Tuesday, November 24, 2009

Episode #5.1: More on New Calvinism and Emergent

It's just me and Nathan Gilmour in this week's short episode, responding to criticism about last week. Please pardon our technical difficulties.

General Introduction

- How this show will work.
- Nathan’s blog addressing Sam Mulberry’s email.

Emergent and Poststructuralist Philosophy

- Is poststructuralism “out” in the Academy?
- Michial gets cynical; Nathan gets sanguine.
- Existentialism and poststructuralism.
- Effusive praise for James K.A. Smith.
- Radical Orthodoxy.
- Calvinism Outside of New Calvinism.
- Ecumenism.
- Michial refuses to call heresy.
- The difference between Christian existentialism and the Emergent Church.

Self-Definition

- Can a postmodernist nail things down?
- Definition under attack.
- Enlightenment thought and systematizing.
- Does the Emergent Church subvert itself?

More on Celebrity Culture

- We badmouth the absent David Grubbs.
- A consequence of Calvinist intellectualism?
- “The dark, tangled, visceral aspect of Christianity.”
- Home video feeds.

Feedback

- Tripp Fuller and Tony Jones.
- Why don’t the Neo-Calvinists respond?
- Were we kinder to Neo-Calvinists?

BIBLIOGRAPHY

Barth, Karl. Church Dogmatics: An Introduction. Ed. Helmut Gollwitzer. Philadelphia: Westminster, 1994.

Barthes, Roland. Image-Music-Text. New York: Hill and Wang, 1978.

Derrida, Jacques. The Gift of Death and Literature in Secret. Trans. David Wills. Chicago: U of Chicago P, 2007.

McLaren, Brian. A New Kind of Christian: A Tale of Two Friends on a Spiritual Journey. San Francisco: Jossey-Bass, 2001.

Milbank, John, et al. Radical Orthodoxy: A New Theology. New York: Routledge, 1998.

Pinnock, Clark. Most Moved Mover: A Theology of God’s Openness. Grand Rapids, Mich.: Baker Academic, 2001.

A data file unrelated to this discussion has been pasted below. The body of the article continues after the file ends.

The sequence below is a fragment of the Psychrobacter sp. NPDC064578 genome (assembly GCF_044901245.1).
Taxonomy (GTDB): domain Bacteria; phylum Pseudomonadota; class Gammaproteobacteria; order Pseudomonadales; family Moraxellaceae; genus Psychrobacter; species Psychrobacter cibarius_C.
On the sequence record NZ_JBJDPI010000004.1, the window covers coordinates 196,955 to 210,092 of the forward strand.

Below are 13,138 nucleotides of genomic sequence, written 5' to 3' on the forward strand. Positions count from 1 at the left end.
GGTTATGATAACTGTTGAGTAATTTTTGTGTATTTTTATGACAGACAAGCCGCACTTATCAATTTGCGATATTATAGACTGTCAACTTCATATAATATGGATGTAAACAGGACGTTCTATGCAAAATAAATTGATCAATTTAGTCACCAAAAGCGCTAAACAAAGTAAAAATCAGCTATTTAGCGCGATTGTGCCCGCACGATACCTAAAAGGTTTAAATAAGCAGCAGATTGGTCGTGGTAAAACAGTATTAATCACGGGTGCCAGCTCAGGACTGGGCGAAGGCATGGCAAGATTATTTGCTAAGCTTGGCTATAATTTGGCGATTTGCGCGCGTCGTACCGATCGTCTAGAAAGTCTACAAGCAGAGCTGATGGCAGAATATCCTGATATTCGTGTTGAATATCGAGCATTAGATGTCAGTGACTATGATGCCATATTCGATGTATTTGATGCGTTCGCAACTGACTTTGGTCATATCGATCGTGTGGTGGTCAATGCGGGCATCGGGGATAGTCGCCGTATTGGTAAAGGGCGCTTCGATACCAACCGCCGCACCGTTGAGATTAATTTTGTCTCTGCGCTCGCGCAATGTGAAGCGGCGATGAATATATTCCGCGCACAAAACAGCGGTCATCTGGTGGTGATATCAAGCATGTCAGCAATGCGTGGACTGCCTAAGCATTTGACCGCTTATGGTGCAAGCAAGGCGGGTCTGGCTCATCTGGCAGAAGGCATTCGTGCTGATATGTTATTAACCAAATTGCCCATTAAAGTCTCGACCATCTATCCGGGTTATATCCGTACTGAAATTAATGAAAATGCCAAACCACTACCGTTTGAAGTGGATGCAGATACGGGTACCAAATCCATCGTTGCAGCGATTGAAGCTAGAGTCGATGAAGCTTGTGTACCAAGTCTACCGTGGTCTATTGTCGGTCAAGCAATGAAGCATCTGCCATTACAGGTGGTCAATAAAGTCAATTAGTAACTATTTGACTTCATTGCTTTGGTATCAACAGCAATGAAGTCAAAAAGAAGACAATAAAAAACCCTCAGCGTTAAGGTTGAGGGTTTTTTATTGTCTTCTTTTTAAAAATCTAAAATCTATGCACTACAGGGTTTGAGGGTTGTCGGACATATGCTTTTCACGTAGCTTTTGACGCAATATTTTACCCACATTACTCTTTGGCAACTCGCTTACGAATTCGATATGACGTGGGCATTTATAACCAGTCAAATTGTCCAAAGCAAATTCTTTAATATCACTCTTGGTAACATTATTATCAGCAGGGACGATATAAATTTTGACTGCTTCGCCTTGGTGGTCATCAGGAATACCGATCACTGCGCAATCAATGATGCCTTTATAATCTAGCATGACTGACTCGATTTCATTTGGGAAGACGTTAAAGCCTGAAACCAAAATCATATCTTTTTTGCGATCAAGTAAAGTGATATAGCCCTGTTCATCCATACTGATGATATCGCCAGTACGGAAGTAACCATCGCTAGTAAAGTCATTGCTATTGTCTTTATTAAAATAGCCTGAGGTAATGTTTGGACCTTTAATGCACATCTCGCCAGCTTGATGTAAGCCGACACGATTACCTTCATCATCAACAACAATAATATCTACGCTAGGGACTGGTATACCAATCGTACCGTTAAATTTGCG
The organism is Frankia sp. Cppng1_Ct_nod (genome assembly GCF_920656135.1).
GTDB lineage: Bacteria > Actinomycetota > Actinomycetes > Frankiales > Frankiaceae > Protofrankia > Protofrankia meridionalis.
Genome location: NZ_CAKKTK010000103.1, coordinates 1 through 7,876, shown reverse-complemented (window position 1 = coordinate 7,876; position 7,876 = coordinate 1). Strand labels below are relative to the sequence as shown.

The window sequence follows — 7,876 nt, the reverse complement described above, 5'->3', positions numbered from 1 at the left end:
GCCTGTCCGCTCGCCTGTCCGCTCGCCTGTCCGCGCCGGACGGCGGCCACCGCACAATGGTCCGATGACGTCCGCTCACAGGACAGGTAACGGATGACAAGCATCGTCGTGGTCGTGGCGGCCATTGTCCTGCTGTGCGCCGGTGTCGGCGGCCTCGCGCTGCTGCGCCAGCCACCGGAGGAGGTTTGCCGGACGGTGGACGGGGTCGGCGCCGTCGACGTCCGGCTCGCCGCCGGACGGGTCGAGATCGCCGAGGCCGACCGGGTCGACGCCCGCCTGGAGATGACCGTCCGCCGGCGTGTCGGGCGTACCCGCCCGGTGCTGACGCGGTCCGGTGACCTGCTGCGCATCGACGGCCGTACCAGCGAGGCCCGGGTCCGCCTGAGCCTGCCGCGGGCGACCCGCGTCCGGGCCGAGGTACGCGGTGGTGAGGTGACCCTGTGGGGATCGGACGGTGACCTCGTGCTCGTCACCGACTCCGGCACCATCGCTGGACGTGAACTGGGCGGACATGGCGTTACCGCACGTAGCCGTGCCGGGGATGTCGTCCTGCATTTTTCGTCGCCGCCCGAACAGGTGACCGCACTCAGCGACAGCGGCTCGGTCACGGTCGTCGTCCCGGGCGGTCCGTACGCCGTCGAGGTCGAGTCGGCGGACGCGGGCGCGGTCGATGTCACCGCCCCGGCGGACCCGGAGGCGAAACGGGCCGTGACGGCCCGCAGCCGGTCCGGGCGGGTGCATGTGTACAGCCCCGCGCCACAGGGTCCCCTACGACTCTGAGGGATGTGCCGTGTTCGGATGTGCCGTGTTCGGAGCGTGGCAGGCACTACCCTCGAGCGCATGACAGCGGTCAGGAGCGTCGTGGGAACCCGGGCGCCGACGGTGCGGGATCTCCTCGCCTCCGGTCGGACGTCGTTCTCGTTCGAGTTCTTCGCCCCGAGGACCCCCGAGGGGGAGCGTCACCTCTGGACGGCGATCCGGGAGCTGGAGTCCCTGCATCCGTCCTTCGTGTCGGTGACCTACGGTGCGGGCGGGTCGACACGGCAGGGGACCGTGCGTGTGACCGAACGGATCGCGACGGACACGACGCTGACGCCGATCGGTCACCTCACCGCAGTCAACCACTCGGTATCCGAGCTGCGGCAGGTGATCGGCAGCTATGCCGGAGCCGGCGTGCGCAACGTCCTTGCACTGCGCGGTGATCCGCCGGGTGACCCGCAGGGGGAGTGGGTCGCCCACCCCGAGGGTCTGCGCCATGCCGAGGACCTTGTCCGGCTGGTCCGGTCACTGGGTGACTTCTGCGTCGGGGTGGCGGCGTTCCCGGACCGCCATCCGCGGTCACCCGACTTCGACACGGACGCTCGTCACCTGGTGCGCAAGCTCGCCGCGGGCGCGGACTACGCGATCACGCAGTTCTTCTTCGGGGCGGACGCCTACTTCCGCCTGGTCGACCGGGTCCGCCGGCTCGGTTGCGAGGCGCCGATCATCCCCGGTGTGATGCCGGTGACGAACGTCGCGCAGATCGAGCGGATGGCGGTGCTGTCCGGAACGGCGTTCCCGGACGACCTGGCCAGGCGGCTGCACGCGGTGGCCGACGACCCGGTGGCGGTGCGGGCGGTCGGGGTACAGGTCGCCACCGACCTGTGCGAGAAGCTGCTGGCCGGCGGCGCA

Sartre, Jean-Paul. “What Is Literature?” and Other Essays. Cambridge, Mass.: Harvard UP, 1988.

Schaeffer, Francis A. A Christian Manifesto. Wheaton, Ill.: Crossway, 2005.

Smith, James K.A. Who’s Afraid of Postmodernism?: Taking Derrida, Lyotard, and Foucault to Church. Grand Rapids, Mich.: Baker Academic, 2006.

Updike, John. Rabbit, Run. New York: Fawcett, 1996.


LINKS
Nathan Gilmour's Written Response

6 comments:

shinigami-sidhe said...

Would you be willing to elaborate more on the importance you attach to the Nicene Creed?

Michial said...

We'll probably address this in further detail next week, but here's the short answer.

The Nicene and Apostles Creeds are, best I can tell, the creeds subscribed to by the largest number of groups through the greatest length of time. Thus, if there's something we can point to and say, "This is what all Christians everywhere have always believed," it's them.

I am aware they are imperfect, but we've got to set a line between what we believe Christians are and what we believe they are not, and they seem like the best place to draw that line.

Nathan P. Gilmour said...

And the reason I pressed Michial on that a couple episodes ago (other than just to be a jerk) is that those creeds were themselves responses to chronologically prior heresies. I thought perhaps we could get Socratic and discuss what heresy itself is, but Farmer wasn't biting. :)

Michial said...